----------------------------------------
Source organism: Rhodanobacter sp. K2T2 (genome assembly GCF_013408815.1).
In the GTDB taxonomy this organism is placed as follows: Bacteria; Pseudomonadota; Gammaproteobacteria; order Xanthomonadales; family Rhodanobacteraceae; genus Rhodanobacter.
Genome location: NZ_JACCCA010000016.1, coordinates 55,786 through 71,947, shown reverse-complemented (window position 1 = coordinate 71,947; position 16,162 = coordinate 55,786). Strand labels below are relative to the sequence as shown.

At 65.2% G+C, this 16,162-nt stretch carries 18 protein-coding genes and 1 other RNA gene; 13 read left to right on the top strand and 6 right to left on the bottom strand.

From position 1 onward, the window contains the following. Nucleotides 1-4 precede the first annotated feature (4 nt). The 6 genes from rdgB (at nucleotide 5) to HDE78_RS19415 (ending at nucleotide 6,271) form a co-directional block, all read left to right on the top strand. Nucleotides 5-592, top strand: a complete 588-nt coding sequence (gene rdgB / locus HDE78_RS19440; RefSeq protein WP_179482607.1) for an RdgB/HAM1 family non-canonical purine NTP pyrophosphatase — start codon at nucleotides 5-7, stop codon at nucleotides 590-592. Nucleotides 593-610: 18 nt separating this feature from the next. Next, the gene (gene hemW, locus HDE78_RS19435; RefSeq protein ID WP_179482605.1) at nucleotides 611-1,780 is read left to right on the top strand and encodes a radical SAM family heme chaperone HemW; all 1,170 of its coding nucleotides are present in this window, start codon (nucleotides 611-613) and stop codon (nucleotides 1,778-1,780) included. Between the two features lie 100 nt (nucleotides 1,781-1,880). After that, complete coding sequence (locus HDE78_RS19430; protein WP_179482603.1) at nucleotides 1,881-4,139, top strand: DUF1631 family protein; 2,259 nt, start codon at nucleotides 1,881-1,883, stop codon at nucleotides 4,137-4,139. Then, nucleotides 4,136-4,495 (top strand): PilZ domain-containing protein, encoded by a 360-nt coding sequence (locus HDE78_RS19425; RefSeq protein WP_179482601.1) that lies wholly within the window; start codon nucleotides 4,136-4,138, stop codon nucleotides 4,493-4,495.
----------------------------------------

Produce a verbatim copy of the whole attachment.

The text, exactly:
Source organism: Rhodanobacter sp. K2T2 (genome assembly GCF_013408815.1).
In the GTDB taxonomy this organism is placed as follows: Bacteria; Pseudomonadota; Gammaproteobacteria; order Xanthomonadales; family Rhodanobacteraceae; genus Rhodanobacter.
Genome location: NZ_JACCCA010000016.1, coordinates 55,786 through 71,947, shown reverse-complemented (window position 1 = coordinate 71,947; position 16,162 = coordinate 55,786). Strand labels below are relative to the sequence as shown.

At 65.2% G+C, this 16,162-nt stretch carries 18 protein-coding genes and 1 other RNA gene; 13 read left to right on the top strand and 6 right to left on the bottom strand.

From position 1 onward, the window contains the following. Nucleotides 1-4 precede the first annotated feature (4 nt). The 6 genes from rdgB (at nucleotide 5) to HDE78_RS19415 (ending at nucleotide 6,271) form a co-directional block, all read left to right on the top strand. Nucleotides 5-592, top strand: a complete 588-nt coding sequence (gene rdgB / locus HDE78_RS19440; RefSeq protein WP_179482607.1) for an RdgB/HAM1 family non-canonical purine NTP pyrophosphatase — start codon at nucleotides 5-7, stop codon at nucleotides 590-592. Nucleotides 593-610: 18 nt separating this feature from the next. Next, the gene (gene hemW, locus HDE78_RS19435; RefSeq protein ID WP_179482605.1) at nucleotides 611-1,780 is read left to right on the top strand and encodes a radical SAM family heme chaperone HemW; all 1,170 of its coding nucleotides are present in this window, start codon (nucleotides 611-613) and stop codon (nucleotides 1,778-1,780) included. Between the two features lie 100 nt (nucleotides 1,781-1,880). After that, complete coding sequence (locus HDE78_RS19430; protein WP_179482603.1) at nucleotides 1,881-4,139, top strand: DUF1631 family protein; 2,259 nt, start codon at nucleotides 1,881-1,883, stop codon at nucleotides 4,137-4,139. Then, nucleotides 4,136-4,495 (top strand): PilZ domain-containing protein, encoded by a 360-nt coding sequence (locus HDE78_RS19425; RefSeq protein WP_179482601.1) that lies wholly within the window; start codon nucleotides 4,136-4,138, stop codon nucleotides 4,493-4,495.